Growing numbers of homeless people are being fined, given criminal convictions and imprisoned for begging and rough sleeping according to an investigation published by the Guardian on Sunday.
More than 50 local authorities have public space protection orders (PSPOs) in place.
The report, compiled by the Guardian after a Freedom of Information request, found that local authorities in England and Wales have issued fixed penalty notices and pursued criminal convictions for begging and loitering since they were given strengthened powers by the then home secretary, Theresa May in 2014.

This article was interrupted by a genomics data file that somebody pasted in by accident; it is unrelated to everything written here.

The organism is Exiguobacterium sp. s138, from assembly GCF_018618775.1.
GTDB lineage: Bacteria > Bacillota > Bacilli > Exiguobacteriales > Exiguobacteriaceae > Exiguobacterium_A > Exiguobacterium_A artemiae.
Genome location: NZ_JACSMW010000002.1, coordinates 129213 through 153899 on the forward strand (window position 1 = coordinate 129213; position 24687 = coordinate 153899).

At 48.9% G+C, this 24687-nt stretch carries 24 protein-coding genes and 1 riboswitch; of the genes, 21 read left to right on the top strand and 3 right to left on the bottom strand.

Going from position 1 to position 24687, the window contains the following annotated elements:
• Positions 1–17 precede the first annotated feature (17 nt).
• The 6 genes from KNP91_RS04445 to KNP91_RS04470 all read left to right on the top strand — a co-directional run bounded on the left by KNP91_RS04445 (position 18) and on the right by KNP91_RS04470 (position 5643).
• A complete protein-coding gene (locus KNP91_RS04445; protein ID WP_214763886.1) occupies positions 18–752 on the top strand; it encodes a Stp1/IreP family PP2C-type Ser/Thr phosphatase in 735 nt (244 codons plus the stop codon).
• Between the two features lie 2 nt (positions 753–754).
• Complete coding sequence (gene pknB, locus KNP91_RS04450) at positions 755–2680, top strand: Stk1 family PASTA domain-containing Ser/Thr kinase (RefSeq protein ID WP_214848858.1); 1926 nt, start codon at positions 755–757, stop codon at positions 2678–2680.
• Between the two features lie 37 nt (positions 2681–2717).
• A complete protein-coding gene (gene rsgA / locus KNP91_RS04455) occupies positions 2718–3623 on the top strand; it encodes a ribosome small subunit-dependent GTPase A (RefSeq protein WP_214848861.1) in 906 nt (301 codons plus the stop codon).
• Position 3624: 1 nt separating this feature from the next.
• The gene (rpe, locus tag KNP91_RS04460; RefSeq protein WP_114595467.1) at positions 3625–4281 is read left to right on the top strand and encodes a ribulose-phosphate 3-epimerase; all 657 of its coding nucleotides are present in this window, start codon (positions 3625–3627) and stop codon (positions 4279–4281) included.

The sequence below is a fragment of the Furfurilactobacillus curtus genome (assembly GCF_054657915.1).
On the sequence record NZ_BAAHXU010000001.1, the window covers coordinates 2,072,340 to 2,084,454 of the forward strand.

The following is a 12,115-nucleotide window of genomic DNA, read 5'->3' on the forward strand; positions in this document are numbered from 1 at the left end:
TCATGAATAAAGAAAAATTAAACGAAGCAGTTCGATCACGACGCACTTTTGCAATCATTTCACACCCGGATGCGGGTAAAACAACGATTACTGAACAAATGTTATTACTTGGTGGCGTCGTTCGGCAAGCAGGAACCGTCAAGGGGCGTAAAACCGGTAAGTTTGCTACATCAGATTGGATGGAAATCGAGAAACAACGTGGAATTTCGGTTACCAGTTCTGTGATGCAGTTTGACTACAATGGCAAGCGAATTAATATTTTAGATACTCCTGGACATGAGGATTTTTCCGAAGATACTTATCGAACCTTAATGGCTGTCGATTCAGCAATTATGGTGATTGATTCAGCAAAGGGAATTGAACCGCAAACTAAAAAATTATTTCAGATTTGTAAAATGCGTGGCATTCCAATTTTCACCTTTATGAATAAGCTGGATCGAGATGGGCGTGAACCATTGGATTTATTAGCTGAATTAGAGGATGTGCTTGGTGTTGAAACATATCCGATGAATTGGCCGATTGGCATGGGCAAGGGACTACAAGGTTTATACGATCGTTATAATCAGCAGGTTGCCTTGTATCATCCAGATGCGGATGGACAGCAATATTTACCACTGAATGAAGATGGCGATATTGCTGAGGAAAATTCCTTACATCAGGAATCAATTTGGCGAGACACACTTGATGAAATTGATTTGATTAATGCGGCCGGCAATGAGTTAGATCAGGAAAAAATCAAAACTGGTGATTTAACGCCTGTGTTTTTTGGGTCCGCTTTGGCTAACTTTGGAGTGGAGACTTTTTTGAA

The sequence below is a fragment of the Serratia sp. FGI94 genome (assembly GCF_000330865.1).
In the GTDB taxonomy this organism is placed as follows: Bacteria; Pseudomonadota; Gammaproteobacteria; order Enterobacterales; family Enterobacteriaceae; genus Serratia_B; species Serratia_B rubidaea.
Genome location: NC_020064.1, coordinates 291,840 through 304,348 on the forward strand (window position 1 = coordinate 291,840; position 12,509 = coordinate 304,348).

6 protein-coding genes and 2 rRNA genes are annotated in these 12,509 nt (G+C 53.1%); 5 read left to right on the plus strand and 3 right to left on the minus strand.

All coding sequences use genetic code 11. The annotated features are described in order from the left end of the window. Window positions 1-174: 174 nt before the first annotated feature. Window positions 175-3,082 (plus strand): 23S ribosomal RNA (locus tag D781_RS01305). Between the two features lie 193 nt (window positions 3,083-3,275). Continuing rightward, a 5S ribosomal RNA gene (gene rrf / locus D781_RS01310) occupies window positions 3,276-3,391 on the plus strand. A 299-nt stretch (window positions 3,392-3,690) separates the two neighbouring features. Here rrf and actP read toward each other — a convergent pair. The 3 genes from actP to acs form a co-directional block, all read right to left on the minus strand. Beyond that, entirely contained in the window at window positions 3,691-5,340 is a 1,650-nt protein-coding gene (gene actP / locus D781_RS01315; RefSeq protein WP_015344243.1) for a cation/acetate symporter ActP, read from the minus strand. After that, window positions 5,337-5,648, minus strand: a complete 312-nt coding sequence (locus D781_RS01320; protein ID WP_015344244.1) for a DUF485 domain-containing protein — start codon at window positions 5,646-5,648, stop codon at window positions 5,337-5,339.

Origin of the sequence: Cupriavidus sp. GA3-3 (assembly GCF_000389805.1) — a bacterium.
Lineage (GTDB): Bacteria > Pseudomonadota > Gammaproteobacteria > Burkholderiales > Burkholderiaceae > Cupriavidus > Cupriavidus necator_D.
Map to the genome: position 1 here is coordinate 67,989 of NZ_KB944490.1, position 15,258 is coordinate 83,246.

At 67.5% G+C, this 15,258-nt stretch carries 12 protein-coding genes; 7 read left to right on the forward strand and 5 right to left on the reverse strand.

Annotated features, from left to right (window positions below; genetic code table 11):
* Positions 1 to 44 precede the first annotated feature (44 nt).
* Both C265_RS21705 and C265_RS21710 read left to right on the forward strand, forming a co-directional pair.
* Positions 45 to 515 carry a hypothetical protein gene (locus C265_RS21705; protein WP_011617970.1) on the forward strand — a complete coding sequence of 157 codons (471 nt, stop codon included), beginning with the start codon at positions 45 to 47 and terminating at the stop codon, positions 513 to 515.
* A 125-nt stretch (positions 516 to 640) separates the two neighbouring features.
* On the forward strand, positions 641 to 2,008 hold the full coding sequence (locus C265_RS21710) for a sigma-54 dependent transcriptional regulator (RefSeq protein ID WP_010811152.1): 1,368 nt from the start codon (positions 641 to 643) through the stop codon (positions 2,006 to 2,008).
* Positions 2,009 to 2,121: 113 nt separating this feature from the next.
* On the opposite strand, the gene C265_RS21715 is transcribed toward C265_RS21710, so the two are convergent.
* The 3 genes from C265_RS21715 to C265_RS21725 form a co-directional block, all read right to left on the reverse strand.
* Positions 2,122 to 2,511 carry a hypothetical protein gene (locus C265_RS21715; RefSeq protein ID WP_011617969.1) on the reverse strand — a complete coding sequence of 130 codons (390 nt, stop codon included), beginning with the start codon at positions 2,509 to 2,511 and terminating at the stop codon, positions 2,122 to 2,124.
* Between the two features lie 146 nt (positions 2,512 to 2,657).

Since then at least 51 people have been convicted for breach of a PSPO for begging and loitering, with some even fined up to £1,100, the Guardian found.
Breaching a PSPO can result in a £100 fixed-penalty notice, a summary conviction and even a criminal behaviour order (CBO), which bans any future begging. If they fail to pay, they can face a fine of up to £1000 with a CBO violation resulting in five years in prison.
The introduction of PSPOs in 2014 was intended to restrict how a particular public area could be used, but the report comes following updated Home Office guidance in December last year stating that PSPOs “should not be used to target people based solely on the fact that someone is homeless or rough sleeping, as this in itself is unlikely to mean that such behaviour is having an unreasonably detrimental effect on the community’s quality of life which justifies the restrictions imposed”.